Tag Archives: Activity

Cat paying attention.

Paying attention shuts down ‘brain noise’ that isn’t related to what we’re looking for

New research sheds light into what our brains do as we try to pay attention to something.

Cat paying attention.

It seems that the price for paying attention is missing the big picture.
Image via Pixabay.

Attention has long been believed to function by turning down brain ‘noise’ — in other words, it amplifies the activity of some neurons while suppressing others. A new study comes to confirm this view by showing how too much background brain noise can interrupt focused attention and cause the brain to struggle to perceive objects.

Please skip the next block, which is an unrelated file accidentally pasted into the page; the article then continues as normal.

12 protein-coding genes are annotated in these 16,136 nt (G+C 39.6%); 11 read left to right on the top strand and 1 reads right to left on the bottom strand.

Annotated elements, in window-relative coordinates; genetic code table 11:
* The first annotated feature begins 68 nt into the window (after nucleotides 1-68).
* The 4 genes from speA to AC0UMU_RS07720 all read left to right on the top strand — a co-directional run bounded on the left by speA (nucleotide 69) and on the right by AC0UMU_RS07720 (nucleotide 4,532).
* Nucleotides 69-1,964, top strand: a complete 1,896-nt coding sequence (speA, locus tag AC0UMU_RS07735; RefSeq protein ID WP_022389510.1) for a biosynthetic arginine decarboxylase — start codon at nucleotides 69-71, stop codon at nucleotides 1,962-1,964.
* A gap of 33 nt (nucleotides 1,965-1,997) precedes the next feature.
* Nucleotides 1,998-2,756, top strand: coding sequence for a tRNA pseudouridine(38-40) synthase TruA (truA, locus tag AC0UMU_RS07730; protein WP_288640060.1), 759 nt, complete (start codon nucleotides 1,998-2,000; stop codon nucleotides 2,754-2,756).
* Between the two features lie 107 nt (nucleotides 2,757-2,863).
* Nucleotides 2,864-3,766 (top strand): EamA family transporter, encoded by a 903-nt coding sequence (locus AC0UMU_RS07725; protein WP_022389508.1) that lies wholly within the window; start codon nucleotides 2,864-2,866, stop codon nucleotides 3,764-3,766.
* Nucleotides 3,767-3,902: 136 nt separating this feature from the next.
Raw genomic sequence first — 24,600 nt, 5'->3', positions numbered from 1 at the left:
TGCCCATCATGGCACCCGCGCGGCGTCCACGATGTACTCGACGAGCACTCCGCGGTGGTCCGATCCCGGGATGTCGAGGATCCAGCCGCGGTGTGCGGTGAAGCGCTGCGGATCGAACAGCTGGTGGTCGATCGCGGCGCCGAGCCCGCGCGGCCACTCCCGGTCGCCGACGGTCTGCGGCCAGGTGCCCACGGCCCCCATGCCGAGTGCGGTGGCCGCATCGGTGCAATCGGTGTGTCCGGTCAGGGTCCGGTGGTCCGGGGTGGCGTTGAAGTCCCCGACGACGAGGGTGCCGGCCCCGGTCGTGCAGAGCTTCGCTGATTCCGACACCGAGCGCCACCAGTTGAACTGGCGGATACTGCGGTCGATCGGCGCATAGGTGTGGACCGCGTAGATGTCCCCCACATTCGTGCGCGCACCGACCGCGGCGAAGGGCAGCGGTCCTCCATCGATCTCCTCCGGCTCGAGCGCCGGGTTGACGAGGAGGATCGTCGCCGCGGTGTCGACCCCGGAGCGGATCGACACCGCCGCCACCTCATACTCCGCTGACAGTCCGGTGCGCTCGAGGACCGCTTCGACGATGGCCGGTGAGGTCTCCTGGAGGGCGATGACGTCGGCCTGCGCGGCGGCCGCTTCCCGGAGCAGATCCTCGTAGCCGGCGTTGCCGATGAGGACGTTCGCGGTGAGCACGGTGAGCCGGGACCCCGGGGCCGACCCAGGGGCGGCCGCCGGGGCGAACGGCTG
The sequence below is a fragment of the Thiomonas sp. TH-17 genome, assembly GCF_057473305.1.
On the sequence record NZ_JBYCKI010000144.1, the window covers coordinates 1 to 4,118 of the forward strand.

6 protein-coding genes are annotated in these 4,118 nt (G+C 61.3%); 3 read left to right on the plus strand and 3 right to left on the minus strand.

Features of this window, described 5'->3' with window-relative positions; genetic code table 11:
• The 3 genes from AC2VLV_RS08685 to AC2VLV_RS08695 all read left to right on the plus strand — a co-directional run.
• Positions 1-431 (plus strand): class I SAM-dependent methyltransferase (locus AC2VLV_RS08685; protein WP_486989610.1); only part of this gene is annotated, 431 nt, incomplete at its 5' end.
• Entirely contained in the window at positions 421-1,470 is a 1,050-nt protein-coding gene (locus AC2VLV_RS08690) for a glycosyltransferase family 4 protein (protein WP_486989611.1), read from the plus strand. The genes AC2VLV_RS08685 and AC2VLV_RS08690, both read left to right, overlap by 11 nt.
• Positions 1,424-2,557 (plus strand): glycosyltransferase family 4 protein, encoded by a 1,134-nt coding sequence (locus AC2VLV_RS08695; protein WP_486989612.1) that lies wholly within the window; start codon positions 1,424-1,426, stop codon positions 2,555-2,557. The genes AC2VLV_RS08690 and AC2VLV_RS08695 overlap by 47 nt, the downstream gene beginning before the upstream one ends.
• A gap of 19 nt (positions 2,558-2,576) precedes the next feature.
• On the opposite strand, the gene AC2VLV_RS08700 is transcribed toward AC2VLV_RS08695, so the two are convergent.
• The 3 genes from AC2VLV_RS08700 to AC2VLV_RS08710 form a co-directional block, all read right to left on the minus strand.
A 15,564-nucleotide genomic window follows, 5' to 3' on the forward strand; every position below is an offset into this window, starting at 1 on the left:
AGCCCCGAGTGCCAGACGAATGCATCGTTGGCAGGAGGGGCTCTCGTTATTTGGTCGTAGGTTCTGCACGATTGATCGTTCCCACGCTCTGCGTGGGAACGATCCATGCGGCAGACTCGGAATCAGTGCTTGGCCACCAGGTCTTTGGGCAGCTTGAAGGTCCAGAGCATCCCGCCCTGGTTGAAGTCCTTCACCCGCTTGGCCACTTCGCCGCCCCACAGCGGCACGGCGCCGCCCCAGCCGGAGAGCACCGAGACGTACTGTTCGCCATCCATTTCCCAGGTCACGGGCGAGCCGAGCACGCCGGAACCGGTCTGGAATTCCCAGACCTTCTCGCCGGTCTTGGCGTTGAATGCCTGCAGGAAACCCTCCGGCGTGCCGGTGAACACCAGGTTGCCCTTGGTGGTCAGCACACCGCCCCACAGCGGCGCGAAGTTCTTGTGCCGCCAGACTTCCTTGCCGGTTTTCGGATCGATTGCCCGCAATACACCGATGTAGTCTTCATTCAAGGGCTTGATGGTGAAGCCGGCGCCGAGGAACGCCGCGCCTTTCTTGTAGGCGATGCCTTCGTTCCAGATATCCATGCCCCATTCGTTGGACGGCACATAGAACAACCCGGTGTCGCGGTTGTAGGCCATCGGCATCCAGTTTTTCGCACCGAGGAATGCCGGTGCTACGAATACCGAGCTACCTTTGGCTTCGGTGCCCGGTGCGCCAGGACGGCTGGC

Divert energy to attention circuits!

“This study informs us about how information is encoded in the electrical circuits in the brain,” says Salk Professor John Reynolds, senior author of the paper. “When a stimulus appears before us, this activates a population of neurons that are selective for that stimulus.”

“Layered on top of that stimulus-evoked response are large, low-frequency fluctuations in neural activity.”

It’s laughably easy to miss something you’re not looking for. You’re probably aware of the gorilla experiment / selective attention test (if not, here it is). In short, when most people were asked to pay attention to two groups of people — one in black clothes, the other in white clothes — passing a ball among them and count the number of times this ball passed from one group to the other, they became oblivious to a man dressed as a gorilla walking among the players.